My SXSW Panel Gets Drawn

14 Mar

I spoke on a panel about brand journalism with Twitter’s Karen Wickre, Eloqua’s Jesse Noyes and MarketProf’s Ann Handley at SXSW, and oh my lucky stars, it’s been documented via live graphic art. Isn’t that awesome?

This isn’t the first time I’ve been on a panel lucky enough to be noted via live graphic art, though. The first was at WOMMA 2010. Hopefully this is only the beginning of this colorful trend!

See the full-size drawing here.

Amazon Offers Refunds on Defective Kindle Cases

17 Dec

I was super psyched to receive an Amazon Kindle this holiday season, but I wasn’t so excited when I realized that it rebooted every time I turned it on and that it didn’t properly bookmark my place in a book. With the help of an Amazon sales rep today, I finally figured out the problem: the case was interfering with my Kindle’s performance.

For the past week, I’ve been enjoying my Kindle, reading The Count of Monte Cristo, but it seemed odd that it kept restarting every time I powered it on. My good friend Parker Higgins has a Kindle, too, which I had the opportunity to test out while on a trip together in Prague, prior to adding the device to my winter wish list. I didn’t notice the same problem with his device, so I immediately took note of the discrepancy.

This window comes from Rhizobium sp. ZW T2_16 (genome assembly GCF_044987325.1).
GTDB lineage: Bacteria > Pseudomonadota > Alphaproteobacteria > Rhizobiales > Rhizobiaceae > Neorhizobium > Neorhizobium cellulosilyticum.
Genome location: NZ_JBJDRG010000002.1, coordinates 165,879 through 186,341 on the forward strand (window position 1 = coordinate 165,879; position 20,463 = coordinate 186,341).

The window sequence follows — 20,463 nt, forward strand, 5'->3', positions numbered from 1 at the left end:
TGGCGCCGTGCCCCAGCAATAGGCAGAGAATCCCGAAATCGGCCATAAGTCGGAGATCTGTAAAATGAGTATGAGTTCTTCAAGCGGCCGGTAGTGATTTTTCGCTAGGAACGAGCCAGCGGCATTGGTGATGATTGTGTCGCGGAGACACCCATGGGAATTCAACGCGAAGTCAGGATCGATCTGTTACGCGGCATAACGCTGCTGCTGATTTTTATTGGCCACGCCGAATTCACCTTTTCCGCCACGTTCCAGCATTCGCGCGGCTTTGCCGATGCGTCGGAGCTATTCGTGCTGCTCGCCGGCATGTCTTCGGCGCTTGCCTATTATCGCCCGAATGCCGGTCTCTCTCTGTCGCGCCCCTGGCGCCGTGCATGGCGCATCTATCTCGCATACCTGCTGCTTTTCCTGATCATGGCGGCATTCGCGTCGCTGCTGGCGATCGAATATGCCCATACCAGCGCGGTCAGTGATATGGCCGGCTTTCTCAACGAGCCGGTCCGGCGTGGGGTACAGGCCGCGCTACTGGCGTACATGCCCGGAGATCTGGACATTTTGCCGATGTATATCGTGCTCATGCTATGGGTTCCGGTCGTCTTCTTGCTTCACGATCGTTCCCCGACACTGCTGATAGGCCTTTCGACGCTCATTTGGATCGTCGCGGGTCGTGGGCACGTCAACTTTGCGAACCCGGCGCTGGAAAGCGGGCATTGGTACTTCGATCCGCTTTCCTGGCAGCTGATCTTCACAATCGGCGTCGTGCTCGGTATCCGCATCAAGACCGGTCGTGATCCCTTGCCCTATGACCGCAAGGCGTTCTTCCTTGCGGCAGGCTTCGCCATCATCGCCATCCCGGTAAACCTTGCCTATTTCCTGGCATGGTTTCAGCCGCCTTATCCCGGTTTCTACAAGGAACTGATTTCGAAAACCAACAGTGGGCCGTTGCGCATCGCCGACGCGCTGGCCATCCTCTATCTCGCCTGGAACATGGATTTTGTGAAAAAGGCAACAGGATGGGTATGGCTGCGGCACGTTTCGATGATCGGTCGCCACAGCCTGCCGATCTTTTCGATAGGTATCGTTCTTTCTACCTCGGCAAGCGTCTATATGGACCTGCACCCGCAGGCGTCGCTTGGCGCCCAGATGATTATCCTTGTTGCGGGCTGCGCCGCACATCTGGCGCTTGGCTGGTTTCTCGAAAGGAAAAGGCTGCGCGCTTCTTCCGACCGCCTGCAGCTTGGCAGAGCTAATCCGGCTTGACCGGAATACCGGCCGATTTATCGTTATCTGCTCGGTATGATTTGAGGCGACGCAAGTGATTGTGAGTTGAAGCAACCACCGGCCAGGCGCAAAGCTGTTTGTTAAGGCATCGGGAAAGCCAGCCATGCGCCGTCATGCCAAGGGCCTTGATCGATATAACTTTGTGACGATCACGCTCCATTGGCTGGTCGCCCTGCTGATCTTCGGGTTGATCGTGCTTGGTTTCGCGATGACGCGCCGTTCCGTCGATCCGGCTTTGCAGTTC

Calling Amazon yesterday, I spoke to a helpful sales rep named Evan T. He told me that a number of customers had called in with the same complaint and that the company had discovered that it was the case at fault.

Evan directed me to take the Kindle out of its case to see how it performed over the next day. The following day, he would call me to check in.

Indeed, he called, and we diagnosed the problem promptly. Without the case, the Kindle performs perfectly.

Evan issued me a credit of $59.99 to purchase a new case on Amazon.com, which I did promptly. Of course, this time, I chose it in orange, my favorite color.

If you’re suffering from this same first world problem, read more about the refund on Bloomberg.

Update: Read here to learn why the Kindle crashes with the case, and check out some metro map Kindle screensavers made by my buddy, Parker Higgins.

First Week at Mashable

29 May

Woosh! It has been a crazy two weeks! Two weeks ago, I said goodbye to The New York Times, where I served as a social media consultant. The weekend following that, my Mom got married (re-married). And this week, I joined Mashable as a features editorial assistant, just a month after they celebrated the opening of their New York office.

I’m working with Managing Editor Sharon Feder on writing and editing supported features posts, while also collaborating with the entire features team: Josh Catone (features editor), Matt Silverman (associate features editor), Zachary Sniderman (features editorial assistant), Stephanie Marcus (features editorial assistant), and Amy-May Elliott (features writer).